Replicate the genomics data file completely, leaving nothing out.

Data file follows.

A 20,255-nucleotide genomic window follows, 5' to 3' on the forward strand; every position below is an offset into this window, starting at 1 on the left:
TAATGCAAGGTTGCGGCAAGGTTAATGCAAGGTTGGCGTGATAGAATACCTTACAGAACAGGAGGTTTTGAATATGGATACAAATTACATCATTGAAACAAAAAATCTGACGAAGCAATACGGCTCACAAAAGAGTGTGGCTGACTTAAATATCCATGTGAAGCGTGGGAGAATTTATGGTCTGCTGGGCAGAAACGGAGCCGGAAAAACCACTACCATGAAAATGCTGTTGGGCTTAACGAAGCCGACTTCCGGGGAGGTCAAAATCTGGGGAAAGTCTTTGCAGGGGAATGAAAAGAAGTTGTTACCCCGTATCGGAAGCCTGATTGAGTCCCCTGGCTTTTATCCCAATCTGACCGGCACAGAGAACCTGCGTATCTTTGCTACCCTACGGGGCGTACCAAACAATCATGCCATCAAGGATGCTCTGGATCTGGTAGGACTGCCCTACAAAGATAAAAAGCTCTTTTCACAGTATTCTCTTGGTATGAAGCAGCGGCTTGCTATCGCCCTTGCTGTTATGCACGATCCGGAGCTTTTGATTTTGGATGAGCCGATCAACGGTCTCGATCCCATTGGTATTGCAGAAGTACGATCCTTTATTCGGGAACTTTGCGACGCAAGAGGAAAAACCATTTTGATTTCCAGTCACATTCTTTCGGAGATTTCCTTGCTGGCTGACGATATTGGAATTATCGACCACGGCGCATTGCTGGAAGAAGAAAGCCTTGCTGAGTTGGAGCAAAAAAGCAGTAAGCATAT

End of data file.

A 20,255-nucleotide genomic window follows, 5' to 3' on the forward strand; every position below is an offset into this window, starting at 1 on the left:
TAATGCAAGGTTGCGGCAAGGTTAATGCAAGGTTGGCGTGATAGAATACCTTACAGAACAGGAGGTTTTGAATATGGATACAAATTACATCATTGAAACAAAAAATCTGACGAAGCAATACGGCTCACAAAAGAGTGTGGCTGACTTAAATATCCATGTGAAGCGTGGGAGAATTTATGGTCTGCTGGGCAGAAACGGAGCCGGAAAAACCACTACCATGAAAATGCTGTTGGGCTTAACGAAGCCGACTTCCGGGGAGGTCAAAATCTGGGGAAAGTCTTTGCAGGGGAATGAAAAGAAGTTGTTACCCCGTATCGGAAGCCTGATTGAGTCCCCTGGCTTTTATCCCAATCTGACCGGCACAGAGAACCTGCGTATCTTTGCTACCCTACGGGGCGTACCAAACAATCATGCCATCAAGGATGCTCTGGATCTGGTAGGACTGCCCTACAAAGATAAAAAGCTCTTTTCACAGTATTCTCTTGGTATGAAGCAGCGGCTTGCTATCGCCCTTGCTGTTATGCACGATCCGGAGCTTTTGATTTTGGATGAGCCGATCAACGGTCTCGATCCCATTGGTATTGCAGAAGTACGATCCTTTATTCGGGAACTTTGCGACGCAAGAGGAAAAACCATTTTGATTTCCAGTCACATTCTTTCGGAGATTTCCTTGCTGGCTGACGATATTGGAATTATCGACCACGGCGCATTGCTGGAAGAAGAAAGCCTTGCTGAGTTGGAGCAAAAAAGCAGTAAGCATAT